Miscarriages

Do miscarried babies go to heaven?

You are asking a question that is often asked and that fills us all with strong emotions. And perhaps the reason why it is so often asked is that the Bible does not explicitly give us an answer, and we then end up emotionally dissatisfied. We rejoice at every mention of people being baptized and receiving the promises of faith and forgiveness and hearing the gospel and being brought to trust Jesus and becoming citizens of heaven. We also grieve because so many in this world do not enjoy these blessings and feel particularly bad when we could not apply the gospel to some people like miscarried or stillborn children.

Regarding miscarried children we must affirm that they, like everyone else, were conceived in an inherited sinful condition and need forgiveness to be saved. We also affirm that Christ is the only revealed Savior for all mankind, regardless of the specific circumstances that prevail from person to person. On the basis of clear Scripture, then, we understand that they need faith in Christ and that faith in Christ is given by God through the Gospel. In saying this we do not wish to be understood as saying God could not create faith in people’s hearts aside from the gospel (recall the amazing work of the Holy Spirit with John the Baptist when he was still a fetus, Luke 1:41-44), or could not have devised other ways and means for doing it if he had seen fit to do so. We merely report that God throughout Scripture reveals that he works through the gospel to create faith and that this faith is necessary for personal salvation.

It would be presumptuous for us to assume that miscarried children are nevertheless headed for heaven. This idea is not based on Scripture. It is quite popular and emotionally pleasing, of course, and we fully understand the motives in adopting such a position. However, we bind ourselves to Scripture alone for doctrine and simply say that there are things we do not fully understand and cannot fully explain — and this subject is one of those. To say it bluntly, here we are in the realm of the unsearchable judgments of God. That is where we should leave this kind of speculation.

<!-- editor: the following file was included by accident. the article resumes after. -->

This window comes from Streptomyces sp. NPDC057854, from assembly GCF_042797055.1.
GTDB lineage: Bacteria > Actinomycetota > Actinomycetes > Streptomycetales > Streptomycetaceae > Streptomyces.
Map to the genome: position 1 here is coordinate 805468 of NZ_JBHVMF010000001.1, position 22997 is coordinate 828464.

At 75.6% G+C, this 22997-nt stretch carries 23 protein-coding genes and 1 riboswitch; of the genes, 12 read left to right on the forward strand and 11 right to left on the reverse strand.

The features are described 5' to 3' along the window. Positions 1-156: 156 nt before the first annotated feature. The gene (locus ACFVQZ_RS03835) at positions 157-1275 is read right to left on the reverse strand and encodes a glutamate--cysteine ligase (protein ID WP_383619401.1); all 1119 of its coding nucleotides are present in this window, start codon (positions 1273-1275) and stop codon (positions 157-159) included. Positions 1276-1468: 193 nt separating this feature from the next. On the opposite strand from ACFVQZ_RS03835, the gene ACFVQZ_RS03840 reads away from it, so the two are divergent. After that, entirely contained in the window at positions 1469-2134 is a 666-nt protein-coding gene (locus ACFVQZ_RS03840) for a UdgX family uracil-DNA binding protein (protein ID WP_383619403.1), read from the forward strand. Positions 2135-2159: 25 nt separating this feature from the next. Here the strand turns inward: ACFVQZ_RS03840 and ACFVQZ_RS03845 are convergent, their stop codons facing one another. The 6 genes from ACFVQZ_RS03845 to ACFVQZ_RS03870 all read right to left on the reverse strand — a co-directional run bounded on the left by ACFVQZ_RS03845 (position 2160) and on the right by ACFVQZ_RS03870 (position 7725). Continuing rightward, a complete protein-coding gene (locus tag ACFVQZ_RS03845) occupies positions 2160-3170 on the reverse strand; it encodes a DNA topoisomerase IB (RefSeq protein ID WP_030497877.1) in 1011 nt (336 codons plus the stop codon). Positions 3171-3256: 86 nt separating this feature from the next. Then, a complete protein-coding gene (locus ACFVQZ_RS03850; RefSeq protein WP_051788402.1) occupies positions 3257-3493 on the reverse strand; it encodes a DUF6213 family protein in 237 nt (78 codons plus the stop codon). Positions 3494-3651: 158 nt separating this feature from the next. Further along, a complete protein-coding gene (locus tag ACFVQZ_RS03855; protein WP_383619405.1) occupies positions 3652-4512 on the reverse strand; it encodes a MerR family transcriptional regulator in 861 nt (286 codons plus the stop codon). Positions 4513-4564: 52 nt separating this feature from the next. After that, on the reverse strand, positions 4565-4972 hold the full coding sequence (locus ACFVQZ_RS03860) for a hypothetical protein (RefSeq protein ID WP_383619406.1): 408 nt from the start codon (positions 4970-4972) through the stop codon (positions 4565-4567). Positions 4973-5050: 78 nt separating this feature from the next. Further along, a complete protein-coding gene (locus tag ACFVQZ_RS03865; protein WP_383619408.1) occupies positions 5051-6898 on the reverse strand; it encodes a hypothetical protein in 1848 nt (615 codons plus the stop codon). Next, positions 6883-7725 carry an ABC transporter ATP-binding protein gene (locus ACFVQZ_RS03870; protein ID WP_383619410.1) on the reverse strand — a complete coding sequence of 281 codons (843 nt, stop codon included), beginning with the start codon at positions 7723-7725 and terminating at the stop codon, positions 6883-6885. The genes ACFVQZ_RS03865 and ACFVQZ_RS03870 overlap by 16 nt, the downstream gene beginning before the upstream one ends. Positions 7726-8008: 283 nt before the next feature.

We are given the assurance that God is a compassionate God, whose judgments are fair. “The Lord is compassionate and gracious, slow to anger, abounding in love. . . . He does not treat us as our sins deserve or repay us according to our iniquities. For as high as the heavens are above the earth, so great is his love for those who fear him” (Psalm 103:8-11). We make this the basis of our convictions about what is fair or not fair; whatever God does is fair and right, and good. What “seems fair” to our limited minds and emotions is not to be made the standard of truth.

The way a person seeks to respond to a question like yours tells us a lot about how that person does theology. If we limit ourselves to Scripture alone, we do not have a lot to say. We will stress what God has graciously revealed to us and admit our limitations. And we will recommit ourselves to witnessing and the support of mission work. But if we are willing to manufacture other answers that strike us as reasonable or emotionally satisfying, lots of ideas are possible. I sincerely pray that we never take that route, but commend these issues to the gracious Lord who will answer our questions when we get to glory. “For we know in part and we prophesy in part, but when perfection comes, the imperfect disappears. When I was a child, I talked like a child, I thought like a child, I reasoned like a child. When I became a man, I put childish ways behind me. Now we see but a poor reflection as in a mirror; then we shall see face to face. Now I know in part; then I shall know fully, even as I am fully known.” (1 Corinthians 13:9-12).